[16]   J. D. Niemann, N. M. Gasparini, G. E. Tucker and R. L. Bras, “A Quantitative Evaluation of Playfair’s Law and Its Use in Testing Long-Term Stream Erosion Models,” Earth Surface Processes and Landforms, Vol. 26, No. 12, 2001, pp. 1317-1332. doi:10.1002/esp.272

[17]   M. M. Berlin and R. S. Anderson, “Modeling of Knickpoint Retreat on the Roan Plateau, Western Colorado,” Journal of Geophysical Research, Vol. 112, No. F3, 2007, pp. 1-16. doi:10.1029/2006JF000553

[18]   I. Haviv, Y. Enzel, K. X. Whipple, E. Zilberman, A. Matmon, J. Stone and K. L. Fifield, “Evolution of Vertical Knickpoints (Waterfalls) with Resistant Caprock: Insights from Numerical Modeling,” Journal of Geophysical Research, Vol. 115, No. F3, 2010, pp. 1-22. doi:10.1029/2008JF001187

[19]   G. K. Gilbert, “Rate of Recession of Niagara Falls,” U.S. Geological Survey Bulletin, Vol. 306, 1907, pp. 1-31.

[20]   G. Vastola, “Asymmetric Crack Propagation near Waterfall Cliff and Its Influence on the Waterfall Lip Shape,” EPL (Europhysics Letters), Vol. 96, No. 4, 2011, Article ID: 49002.

[21]   M. P. Lamb, A. D. Howard, W. E. Dietrich and J. T. Perron, “Formation of Amphitheater-Headed Valleys by Waterfall Erosion after Large-Scale Slumping on Hawai’i,” Geological Society of America Bulletin, Vol. 119, No. 7-8, 2007, pp. 805-822. doi:10.1130/B25986.1

[22]   Y. S. Hayakawa and Y. Matsukura, “Factors Influencing the Recession Rate of Niagara Falls since the 19th Century,” Geomorphology, Vol. 110, No. 3-4, 2009, pp. 212-216. doi:10.1016/j.geomorph.2009.04.011

[23]   Y. Hayakawa and Y. Matsukura, “Recession Rates of Kegon Falls in Nikko, Tochigi Prefecture, Japan,” Journal of Geography (Tokyo), Vol. 112, No. 4, 2003, pp. 521-530.

[24]   Tochigi Prefecture, “Report of the Government Subsidy Survey for Erosion Controls in Volcanoes,” Tochigi Prefecture, Utsunomiya, 2001.

[25]   G. L. Heritage and A. R. G. Large, “Laser Scanning for the Environmental Sciences,” Wiley-Blackwell, Chichester, 2009.

[26]   D. J. Milan, G. L. Heritage and D. Hetherington, “Application of a 3D Laser Scanner in the Assessment of Erosion and Deposition Volumes and Channel Change in a Proglacial River,” Earth Surface Processes and Landforms, Vol. 32, No. 11, 2007, pp. 1657-1674. doi:10.1002/esp.1592

[27]   N. J. Rosser, D. N. Petley, M. Lim, S. A. Dunning and R. J. Allison, “Terrestrial Laser Scanning for Monitoring the Process of Hard Rock Coastal Cliff Erosion,” Quarterly Journal of Engineering Geology and Hydrogeology, Vol. 38, No. 4, 2005, pp. 363-375. doi:10.1144/1470-9236/05-008

[28]   B. D. Collins and N. Sitar, “Processes of Coastal Bluff Erosion in Weakly Lithified Sands, Pacifica, California, USA,” Geomorphology, Vol. 97, No. 3-4, 2008, pp. 483-501. doi:10.1016/j.geomorph.2007.09.004

[29]   M. Sturzenegger, D. Stead and D. Elmo, “Terrestrial Remote Sensing-Based Estimation of Mean Trace Length, Trace Intensity and Block Size/Shape,” Engineering Geology, Vol. 119, No. 3-4, 2011, pp. 96-111. doi:10.1016/j.enggeo.2011.02.005

[30]   M. A. O’Neal and J. E. Pizzuto, “The Rates and Spatial Patterns of Annual Riverbank Erosion Revealed through Terrestrial Laser-Scanner Surveys of the South River, Virginia,” Earth Surface Processes and Landforms, Vol. 36, No. 5, 2011, pp. 695-701. doi:10.1002/esp.2098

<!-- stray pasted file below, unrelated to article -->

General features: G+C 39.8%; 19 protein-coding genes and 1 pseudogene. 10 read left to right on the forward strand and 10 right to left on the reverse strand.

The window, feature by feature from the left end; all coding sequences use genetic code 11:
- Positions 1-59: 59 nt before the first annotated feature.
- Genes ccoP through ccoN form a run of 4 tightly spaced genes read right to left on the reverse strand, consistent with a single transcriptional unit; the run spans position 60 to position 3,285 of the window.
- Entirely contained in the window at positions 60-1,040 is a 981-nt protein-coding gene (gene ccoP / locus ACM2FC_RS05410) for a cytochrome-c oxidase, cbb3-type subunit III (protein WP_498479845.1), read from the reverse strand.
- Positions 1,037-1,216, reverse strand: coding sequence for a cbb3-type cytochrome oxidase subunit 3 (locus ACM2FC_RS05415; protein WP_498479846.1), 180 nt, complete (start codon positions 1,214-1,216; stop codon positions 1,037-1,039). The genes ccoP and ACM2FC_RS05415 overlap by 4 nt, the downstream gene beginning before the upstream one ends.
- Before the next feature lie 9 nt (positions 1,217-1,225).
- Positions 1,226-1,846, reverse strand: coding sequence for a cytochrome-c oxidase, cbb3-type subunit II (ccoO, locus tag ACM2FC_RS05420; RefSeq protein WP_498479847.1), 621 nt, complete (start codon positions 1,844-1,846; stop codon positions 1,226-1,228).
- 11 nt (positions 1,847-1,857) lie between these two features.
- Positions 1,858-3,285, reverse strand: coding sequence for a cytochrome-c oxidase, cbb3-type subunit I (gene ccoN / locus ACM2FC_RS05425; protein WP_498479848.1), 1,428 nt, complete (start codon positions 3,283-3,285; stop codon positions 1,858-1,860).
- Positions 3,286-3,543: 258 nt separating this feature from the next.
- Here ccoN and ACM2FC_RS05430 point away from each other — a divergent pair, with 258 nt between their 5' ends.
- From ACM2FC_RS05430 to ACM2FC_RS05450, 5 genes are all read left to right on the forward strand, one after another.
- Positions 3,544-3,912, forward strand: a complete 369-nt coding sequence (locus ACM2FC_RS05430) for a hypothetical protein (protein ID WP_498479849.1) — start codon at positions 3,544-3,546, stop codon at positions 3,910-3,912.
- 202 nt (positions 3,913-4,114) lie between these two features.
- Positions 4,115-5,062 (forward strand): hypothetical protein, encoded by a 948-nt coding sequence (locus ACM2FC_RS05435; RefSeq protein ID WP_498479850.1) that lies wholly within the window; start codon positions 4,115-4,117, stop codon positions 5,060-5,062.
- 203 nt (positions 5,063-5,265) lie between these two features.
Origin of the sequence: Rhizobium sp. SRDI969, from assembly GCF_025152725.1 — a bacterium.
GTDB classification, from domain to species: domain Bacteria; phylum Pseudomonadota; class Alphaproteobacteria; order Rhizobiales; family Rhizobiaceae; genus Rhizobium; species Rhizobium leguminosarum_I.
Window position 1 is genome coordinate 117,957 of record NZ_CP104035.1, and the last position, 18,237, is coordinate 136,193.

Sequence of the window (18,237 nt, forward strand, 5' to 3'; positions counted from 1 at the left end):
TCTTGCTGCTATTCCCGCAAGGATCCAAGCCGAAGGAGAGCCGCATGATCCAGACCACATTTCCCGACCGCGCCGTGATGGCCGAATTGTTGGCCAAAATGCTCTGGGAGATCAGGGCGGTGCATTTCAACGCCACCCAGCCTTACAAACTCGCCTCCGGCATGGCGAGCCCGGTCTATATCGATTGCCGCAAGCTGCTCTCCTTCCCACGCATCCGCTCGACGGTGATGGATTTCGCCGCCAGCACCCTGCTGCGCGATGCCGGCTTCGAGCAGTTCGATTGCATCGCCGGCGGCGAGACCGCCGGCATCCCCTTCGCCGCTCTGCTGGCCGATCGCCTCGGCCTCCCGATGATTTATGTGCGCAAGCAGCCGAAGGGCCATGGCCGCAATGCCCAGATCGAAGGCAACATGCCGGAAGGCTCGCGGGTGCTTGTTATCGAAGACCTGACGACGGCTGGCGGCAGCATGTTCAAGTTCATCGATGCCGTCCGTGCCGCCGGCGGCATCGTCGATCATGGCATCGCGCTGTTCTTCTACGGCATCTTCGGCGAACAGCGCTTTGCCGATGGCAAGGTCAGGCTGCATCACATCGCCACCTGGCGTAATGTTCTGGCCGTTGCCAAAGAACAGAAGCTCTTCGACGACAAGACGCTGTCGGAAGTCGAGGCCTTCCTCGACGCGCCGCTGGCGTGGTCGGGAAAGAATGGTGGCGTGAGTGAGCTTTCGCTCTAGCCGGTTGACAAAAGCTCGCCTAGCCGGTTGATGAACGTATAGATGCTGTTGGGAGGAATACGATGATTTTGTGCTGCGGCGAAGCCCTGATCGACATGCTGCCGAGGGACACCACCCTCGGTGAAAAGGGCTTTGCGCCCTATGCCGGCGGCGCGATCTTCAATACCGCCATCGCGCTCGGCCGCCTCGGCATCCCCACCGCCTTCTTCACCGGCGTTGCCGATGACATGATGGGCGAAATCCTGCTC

[31]   T. A. Wasklewicz and T. Hattanji, “High-Resolution Analysis of Debris Flow-Induced Channel Changes in a Headwater Stream, Ashio Mountains, Japan,” The Professional Geographer, Vol. 61, No. 2, 2009, pp. 231-249. doi:10.1080/00330120902743225

[32]   A. Viero, G. Teza, M. Massironi, M. Jaboyedoff and A. Galgaro, “Laser Scanning-Based Recognition of Rotational Movements on a Deep Seated Gravitational Instability: The Cinque Torri Case (North-Eastern Italian Alps),” Geomorphology, Vol. 122, No. 1-2, 2010, pp. 191-204. doi:10.1016/j.geomorph.2010.06.014

[33]   T. Suzuki, M. Okuno and Y. Hayakawa, “Eruption History of Volcanoes in Nikko,” Geekan Chikyu, Vol. 16, 1994, pp. 215-220.

[34]   Y. Mino, “On the Kegon Water-Fall in Nikko, Tochigi Pref,” Miscellany of Reports for Celebrating Professor H. Fujimoto’s 60th Birthday, 1958, pp. 344-363.

[35]   S. P. Timoshenko and J. M. Gere, “Mechanics of Materials,” Van Nostrand Reinhold Co., New York, 1978.

[36]   C. R. Thorne and N. K. Tovey, “Stability of Composite River Banks,” Earth Surface Processes and Landforms, Vol. 6, No. 5, 1981, pp. 469-484. doi:10.1002/esp.3290060507

[37]   T. K. S. Abam, “Genesis of Channel Bank Overhangs in the Niger Delta and Analysis of Mechanisms of Failure,” Geomorphology, Vol. 18, No. 2, 1997, pp. 151-164. doi:10.1016/S0169-555X(96)00010-4

[38]   Y. Matsukura, “Cliff Instability in Pumice Flow Deposits Due to Notch Formation on the Asama Mountain Slope, Japan,” Zeitschrift fuer Geomorphologie, Vol. 32, 1988, pp. 129-141.

[39]   T. Kogure, H. Aoki, A. Maekado, T. Hirose and Y. Matsukura, “Effect of the Development of Notches and Tension Cracks on Instability of Limestone Coastal Cliffs in the Ryukyus, Japan,” Geomorphology, Vol. 80, No. 3-4, 2006, pp. 236-244. doi:10.1016/j.geomorph.2006.02.012

[40]   T. Sunamura, “Geomorphology of Rocky Coasts,” John Wiley & Sons, Chichester, 1992.